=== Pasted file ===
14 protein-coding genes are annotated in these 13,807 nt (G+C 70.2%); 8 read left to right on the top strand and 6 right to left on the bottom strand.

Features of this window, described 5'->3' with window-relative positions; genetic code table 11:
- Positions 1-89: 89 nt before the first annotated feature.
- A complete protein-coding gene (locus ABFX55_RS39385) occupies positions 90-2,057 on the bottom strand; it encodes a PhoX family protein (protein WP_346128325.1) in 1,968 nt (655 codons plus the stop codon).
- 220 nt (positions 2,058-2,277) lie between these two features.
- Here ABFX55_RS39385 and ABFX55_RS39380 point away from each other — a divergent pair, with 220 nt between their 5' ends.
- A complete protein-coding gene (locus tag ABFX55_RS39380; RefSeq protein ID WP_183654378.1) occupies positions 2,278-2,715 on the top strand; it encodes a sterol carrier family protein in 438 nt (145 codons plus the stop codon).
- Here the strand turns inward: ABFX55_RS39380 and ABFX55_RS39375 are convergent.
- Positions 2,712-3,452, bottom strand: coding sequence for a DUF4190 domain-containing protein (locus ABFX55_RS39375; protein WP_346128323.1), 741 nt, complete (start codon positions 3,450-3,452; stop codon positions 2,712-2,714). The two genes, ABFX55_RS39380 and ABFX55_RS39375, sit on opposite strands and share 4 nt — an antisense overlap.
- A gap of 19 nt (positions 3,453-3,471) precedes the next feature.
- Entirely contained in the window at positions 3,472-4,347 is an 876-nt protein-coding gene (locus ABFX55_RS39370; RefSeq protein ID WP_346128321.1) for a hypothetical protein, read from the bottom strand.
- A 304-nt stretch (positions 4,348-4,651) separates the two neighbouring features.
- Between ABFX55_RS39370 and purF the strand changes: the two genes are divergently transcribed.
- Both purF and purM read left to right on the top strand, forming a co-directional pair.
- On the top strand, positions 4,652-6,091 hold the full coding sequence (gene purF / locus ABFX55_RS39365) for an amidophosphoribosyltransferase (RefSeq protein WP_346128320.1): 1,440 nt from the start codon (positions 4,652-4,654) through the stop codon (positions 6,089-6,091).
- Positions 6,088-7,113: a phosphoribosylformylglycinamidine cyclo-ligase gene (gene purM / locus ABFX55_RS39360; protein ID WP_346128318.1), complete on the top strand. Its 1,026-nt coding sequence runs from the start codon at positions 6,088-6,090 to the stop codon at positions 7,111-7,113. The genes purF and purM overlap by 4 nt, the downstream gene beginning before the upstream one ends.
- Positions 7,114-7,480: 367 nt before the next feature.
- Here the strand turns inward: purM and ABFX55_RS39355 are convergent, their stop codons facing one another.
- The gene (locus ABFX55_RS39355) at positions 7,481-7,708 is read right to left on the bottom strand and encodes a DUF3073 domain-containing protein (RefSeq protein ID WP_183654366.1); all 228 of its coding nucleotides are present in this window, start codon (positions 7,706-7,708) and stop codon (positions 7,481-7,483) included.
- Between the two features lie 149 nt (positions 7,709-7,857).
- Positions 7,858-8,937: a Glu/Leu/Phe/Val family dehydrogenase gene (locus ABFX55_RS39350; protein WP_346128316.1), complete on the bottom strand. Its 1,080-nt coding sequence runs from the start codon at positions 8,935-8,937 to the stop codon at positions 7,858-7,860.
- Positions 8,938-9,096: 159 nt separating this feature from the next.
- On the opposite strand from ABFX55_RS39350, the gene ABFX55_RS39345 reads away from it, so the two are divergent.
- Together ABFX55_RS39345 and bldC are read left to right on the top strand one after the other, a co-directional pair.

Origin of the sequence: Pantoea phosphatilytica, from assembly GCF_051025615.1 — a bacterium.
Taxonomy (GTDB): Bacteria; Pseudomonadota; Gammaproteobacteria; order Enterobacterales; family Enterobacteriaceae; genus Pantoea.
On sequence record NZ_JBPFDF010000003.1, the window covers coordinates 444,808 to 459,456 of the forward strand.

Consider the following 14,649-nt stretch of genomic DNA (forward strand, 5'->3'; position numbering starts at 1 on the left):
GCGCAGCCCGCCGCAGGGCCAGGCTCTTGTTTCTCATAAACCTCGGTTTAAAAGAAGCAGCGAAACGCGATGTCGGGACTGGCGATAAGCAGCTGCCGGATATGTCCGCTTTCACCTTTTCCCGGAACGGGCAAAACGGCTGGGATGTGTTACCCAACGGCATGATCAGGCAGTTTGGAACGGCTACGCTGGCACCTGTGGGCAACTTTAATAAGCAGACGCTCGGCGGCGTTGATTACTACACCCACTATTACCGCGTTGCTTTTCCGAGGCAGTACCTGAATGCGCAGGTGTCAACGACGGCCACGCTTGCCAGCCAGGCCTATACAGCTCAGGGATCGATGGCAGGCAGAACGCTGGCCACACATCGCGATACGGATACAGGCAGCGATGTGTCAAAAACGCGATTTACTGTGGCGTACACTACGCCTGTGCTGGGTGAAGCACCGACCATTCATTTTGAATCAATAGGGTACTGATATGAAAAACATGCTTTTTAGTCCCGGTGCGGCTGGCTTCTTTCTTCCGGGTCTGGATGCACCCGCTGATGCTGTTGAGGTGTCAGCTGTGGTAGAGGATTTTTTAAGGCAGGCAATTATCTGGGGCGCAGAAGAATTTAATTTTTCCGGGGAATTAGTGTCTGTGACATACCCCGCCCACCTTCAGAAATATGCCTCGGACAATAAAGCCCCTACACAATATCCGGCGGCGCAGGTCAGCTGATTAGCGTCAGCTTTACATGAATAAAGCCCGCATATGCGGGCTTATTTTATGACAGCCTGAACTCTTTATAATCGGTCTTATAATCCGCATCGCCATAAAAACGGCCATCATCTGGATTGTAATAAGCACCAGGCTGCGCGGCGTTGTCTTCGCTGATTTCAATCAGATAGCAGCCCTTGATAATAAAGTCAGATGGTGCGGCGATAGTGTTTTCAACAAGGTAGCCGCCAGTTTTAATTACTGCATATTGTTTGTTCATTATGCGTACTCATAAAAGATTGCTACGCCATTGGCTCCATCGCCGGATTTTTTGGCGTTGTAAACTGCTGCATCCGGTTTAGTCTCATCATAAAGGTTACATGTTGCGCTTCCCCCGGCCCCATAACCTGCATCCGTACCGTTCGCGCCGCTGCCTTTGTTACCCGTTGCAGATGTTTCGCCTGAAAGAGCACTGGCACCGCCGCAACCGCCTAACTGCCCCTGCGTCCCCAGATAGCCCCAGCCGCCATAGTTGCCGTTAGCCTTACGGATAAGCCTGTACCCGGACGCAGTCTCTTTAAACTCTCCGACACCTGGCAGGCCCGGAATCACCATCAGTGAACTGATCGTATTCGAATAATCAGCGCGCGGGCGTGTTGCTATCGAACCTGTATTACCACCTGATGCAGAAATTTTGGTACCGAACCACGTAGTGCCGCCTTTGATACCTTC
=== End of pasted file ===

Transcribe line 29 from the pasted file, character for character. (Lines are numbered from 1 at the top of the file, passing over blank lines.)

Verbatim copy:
GCGCAGCCCGCCGCAGGGCCAGGCTCTTGTTTCTCATAAACCTCGGTTTAAAAGAAGCAGCGAAACGCGATGTCGGGACTGGCGATAAGCAGCTGCCGGATATGTCCGCTTTCACCTTTTCCCGGAACGGGCAAAACGGCTGGGATGTGTTACCCAACGGCATGATCAGGCAGTTTGGAACGGCTACGCTGGCACCTGTGGGCAACTTTAATAAGCAGACGCTCGGCGGCGTTGATTACTACACCCACTATTACCGCGTTGCTTTTCCGAGGCAGTACCTGAATGCGCAGGTGTCAACGACGGCCACGCTTGCCAGCCAGGCCTATACAGCTCAGGGATCGATGGCAGGCAGAACGCTGGCCACACATCGCGATACGGATACAGGCAGCGATGTGTCAAAAACGCGATTTACTGTGGCGTACACTACGCCTGTGCTGGGTGAAGCACCGACCATTCATTTTGAATCAATAGGGTACTGATATGAAAAACATGCTTTTTAGTCCCGGTGCGGCTGGCTTCTTTCTTCCGGGTCTGGATGCACCCGCTGATGCTGTTGAGGTGTCAGCTGTGGTAGAGGATTTTTTAAGGCAGGCAATTATCTGGGGCGCAGAAGAATTTAATTTTTCCGGGGAATTAGTGTCTGTGACATACCCCGCCCACCTTCAGAAATATGCCTCGGACAATAAAGCCCCTACACAATATCCGGCGGCGCAGGTCAGCTGATTAGCGTCAGCTTTACATGAATAAAGCCCGCATATGCGGGCTTATTTTATGACAGCCTGAACTCTTTATAATCGGTCTTATAATCCGCATCGCCATAAAAACGGCCATCATCTGGATTGTAATAAGCACCAGGCTGCGCGGCGTTGTCTTCGCTGATTTCAATCAGATAGCAGCCCTTGATAATAAAGTCAGATGGTGCGGCGATAGTGTTTTCAACAAGGTAGCCGCCAGTTTTAATTACTGCATATTGTTTGTTCATTATGCGTACTCATAAAAGATTGCTACGCCATTGGCTCCATCGCCGGATTTTTTGGCGTTGTAAACTGCTGCATCCGGTTTAGTCTCATCATAAAGGTTACATGTTGCGCTTCCCCCGGCCCCATAACCTGCATCCGTACCGTTCGCGCCGCTGCCTTTGTTACCCGTTGCAGATGTTTCGCCTGAAAGAGCACTGGCACCGCCGCAACCGCCTAACTGCCCCTGCGTCCCCAGATAGCCCCAGCCGCCATAGTTGCCGTTAGCCTTACGGATAAGCCTGTACCCGGACGCAGTCTCTTTAAACTCTCCGACACCTGGCAGGCCCGGAATCACCATCAGTGAACTGATCGTATTCGAATAATCAGCGCGCGGGCGTGTTGCTATCGAACCTGTATTACCACCTGATGCAGAAATTTTGGTACCGAACCACGTAGTGCCGCCTTTGATACCTTC